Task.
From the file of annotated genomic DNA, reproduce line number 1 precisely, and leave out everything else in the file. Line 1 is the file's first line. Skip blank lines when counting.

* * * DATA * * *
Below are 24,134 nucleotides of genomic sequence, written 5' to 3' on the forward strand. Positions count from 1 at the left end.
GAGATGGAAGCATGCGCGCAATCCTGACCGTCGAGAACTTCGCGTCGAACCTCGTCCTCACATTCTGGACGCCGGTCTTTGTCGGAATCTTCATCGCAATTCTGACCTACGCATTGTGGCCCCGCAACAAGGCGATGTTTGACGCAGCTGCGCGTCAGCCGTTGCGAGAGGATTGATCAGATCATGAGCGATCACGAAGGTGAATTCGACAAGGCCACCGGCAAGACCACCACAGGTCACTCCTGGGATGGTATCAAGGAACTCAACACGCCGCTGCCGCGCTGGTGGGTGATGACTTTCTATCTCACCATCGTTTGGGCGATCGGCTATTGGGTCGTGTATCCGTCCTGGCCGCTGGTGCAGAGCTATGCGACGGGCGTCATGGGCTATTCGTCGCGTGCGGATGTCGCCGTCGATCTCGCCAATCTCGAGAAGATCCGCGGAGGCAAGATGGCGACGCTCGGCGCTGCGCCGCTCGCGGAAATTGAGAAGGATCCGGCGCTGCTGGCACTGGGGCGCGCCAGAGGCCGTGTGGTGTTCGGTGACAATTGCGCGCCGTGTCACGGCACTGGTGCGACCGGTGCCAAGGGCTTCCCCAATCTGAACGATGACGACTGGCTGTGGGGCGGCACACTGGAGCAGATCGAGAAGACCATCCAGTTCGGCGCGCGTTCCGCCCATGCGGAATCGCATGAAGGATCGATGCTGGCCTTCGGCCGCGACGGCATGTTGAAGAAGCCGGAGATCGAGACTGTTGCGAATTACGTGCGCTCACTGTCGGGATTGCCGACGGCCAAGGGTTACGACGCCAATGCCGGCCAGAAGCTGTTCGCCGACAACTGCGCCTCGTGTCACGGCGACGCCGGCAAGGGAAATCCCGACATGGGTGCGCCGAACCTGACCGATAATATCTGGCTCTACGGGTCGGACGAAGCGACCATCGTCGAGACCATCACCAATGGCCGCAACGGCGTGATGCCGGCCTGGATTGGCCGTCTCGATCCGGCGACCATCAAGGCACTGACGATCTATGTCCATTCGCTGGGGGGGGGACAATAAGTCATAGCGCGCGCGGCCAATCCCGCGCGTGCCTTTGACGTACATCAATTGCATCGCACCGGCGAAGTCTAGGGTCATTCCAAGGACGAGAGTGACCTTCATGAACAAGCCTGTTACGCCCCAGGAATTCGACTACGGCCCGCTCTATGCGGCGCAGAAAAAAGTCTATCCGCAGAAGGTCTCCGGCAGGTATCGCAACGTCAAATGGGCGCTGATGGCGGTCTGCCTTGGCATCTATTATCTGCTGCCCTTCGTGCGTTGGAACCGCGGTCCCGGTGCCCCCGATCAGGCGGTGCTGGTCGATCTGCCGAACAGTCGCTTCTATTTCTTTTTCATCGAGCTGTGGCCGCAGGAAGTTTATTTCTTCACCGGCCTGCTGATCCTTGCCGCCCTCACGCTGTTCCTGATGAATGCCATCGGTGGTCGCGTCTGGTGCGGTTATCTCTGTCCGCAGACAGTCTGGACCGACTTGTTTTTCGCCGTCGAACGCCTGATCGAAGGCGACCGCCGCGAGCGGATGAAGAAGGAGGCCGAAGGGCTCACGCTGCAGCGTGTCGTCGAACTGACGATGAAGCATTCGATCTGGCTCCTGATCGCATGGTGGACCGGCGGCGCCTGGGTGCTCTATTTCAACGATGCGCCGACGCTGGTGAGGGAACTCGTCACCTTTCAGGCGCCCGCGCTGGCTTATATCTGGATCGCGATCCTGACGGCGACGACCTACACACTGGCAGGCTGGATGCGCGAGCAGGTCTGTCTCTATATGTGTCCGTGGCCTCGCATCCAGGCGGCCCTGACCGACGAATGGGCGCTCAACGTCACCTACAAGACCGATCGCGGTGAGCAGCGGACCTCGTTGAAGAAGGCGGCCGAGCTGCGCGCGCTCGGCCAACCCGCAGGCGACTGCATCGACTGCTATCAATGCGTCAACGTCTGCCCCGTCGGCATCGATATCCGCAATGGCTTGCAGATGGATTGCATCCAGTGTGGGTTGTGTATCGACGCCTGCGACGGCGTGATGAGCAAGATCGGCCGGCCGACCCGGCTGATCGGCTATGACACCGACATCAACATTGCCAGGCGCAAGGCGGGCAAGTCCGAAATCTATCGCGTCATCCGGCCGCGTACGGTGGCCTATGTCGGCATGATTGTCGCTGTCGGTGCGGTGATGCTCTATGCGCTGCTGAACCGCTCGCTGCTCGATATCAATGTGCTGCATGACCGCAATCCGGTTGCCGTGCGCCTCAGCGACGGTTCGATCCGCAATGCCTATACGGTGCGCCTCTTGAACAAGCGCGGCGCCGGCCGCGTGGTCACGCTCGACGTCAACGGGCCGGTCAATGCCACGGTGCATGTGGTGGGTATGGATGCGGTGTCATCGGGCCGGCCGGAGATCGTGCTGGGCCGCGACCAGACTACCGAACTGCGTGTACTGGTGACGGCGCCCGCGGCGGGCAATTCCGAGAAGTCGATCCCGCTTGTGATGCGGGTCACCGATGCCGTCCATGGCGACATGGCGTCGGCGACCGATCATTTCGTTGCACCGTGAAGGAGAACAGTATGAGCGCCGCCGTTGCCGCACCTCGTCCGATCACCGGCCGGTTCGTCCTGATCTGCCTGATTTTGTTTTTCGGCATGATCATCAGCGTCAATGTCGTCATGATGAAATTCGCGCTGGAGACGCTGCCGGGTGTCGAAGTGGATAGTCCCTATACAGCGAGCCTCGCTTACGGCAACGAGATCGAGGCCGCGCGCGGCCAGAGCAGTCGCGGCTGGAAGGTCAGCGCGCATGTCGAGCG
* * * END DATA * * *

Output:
Below are 24,134 nucleotides of genomic sequence, written 5' to 3' on the forward strand. Positions count from 1 at the left end.